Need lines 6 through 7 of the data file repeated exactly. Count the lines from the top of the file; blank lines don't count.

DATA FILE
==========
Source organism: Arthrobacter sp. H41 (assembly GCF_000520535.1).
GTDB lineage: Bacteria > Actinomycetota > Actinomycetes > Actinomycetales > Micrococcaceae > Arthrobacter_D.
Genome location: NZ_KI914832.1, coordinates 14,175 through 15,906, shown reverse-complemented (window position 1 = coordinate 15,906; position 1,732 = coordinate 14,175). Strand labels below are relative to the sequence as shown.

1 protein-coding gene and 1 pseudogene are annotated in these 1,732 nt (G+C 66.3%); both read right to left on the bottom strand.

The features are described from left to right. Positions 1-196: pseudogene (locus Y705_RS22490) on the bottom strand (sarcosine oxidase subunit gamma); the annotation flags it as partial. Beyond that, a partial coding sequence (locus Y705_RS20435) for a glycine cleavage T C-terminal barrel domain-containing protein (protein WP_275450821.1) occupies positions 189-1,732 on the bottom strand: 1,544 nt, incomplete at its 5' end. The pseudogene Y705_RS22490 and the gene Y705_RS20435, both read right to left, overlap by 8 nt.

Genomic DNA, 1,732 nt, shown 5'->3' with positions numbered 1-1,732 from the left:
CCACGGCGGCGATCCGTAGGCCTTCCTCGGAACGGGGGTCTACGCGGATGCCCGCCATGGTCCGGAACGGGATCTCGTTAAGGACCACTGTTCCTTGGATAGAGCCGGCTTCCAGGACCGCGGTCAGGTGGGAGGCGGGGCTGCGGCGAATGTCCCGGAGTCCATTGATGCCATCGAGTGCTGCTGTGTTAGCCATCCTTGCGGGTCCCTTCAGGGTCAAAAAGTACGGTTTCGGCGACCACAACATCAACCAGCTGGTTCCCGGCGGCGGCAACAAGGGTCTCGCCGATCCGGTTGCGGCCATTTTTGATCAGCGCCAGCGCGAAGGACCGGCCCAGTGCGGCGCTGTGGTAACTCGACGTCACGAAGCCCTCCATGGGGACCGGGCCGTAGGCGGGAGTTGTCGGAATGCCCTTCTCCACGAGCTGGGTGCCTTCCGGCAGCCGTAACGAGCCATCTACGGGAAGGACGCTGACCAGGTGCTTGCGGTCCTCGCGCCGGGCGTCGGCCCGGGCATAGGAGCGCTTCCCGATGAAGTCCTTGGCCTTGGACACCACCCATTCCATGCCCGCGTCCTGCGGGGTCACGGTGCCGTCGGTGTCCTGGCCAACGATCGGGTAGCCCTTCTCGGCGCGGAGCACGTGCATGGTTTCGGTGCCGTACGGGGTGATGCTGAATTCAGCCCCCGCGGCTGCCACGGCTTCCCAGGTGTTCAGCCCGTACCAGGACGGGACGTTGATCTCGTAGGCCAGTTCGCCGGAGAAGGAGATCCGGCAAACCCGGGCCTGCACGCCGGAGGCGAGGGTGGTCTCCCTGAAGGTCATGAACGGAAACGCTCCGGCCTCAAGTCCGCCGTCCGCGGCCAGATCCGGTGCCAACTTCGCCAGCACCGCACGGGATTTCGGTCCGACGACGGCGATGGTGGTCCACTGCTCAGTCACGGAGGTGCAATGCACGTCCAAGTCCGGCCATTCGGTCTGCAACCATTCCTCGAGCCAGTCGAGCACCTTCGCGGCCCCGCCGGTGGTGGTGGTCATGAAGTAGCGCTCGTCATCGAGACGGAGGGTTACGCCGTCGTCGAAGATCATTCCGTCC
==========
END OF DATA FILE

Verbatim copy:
Genomic DNA, 1,732 nt, shown 5'->3' with positions numbered 1-1,732 from the left:
CCACGGCGGCGATCCGTAGGCCTTCCTCGGAACGGGGGTCTACGCGGATGCCCGCCATGGTCCGGAACGGGATCTCGTTAAGGACCACTGTTCCTTGGATAGAGCCGGCTTCCAGGACCGCGGTCAGGTGGGAGGCGGGGCTGCGGCGAATGTCCCGGAGTCCATTGATGCCATCGAGTGCTGCTGTGTTAGCCATCCTTGCGGGTCCCTTCAGGGTCAAAAAGTACGGTTTCGGCGACCACAACATCAACCAGCTGGTTCCCGGCGGCGGCAACAAGGGTCTCGCCGATCCGGTTGCGGCCATTTTTGATCAGCGCCAGCGCGAAGGACCGGCCCAGTGCGGCGCTGTGGTAACTCGACGTCACGAAGCCCTCCATGGGGACCGGGCCGTAGGCGGGAGTTGTCGGAATGCCCTTCTCCACGAGCTGGGTGCCTTCCGGCAGCCGTAACGAGCCATCTACGGGAAGGACGCTGACCAGGTGCTTGCGGTCCTCGCGCCGGGCGTCGGCCCGGGCATAGGAGCGCTTCCCGATGAAGTCCTTGGCCTTGGACACCACCCATTCCATGCCCGCGTCCTGCGGGGTCACGGTGCCGTCGGTGTCCTGGCCAACGATCGGGTAGCCCTTCTCGGCGCGGAGCACGTGCATGGTTTCGGTGCCGTACGGGGTGATGCTGAATTCAGCCCCCGCGGCTGCCACGGCTTCCCAGGTGTTCAGCCCGTACCAGGACGGGACGTTGATCTCGTAGGCCAGTTCGCCGGAGAAGGAGATCCGGCAAACCCGGGCCTGCACGCCGGAGGCGAGGGTGGTCTCCCTGAAGGTCATGAACGGAAACGCTCCGGCCTCAAGTCCGCCGTCCGCGGCCAGATCCGGTGCCAACTTCGCCAGCACCGCACGGGATTTCGGTCCGACGACGGCGATGGTGGTCCACTGCTCAGTCACGGAGGTGCAATGCACGTCCAAGTCCGGCCATTCGGTCTGCAACCATTCCTCGAGCCAGTCGAGCACCTTCGCGGCCCCGCCGGTGGTGGTGGTCATGAAGTAGCGCTCGTCATCGAGACGGAGGGTTACGCCGTCGTCGAAGATCATTCCGTCC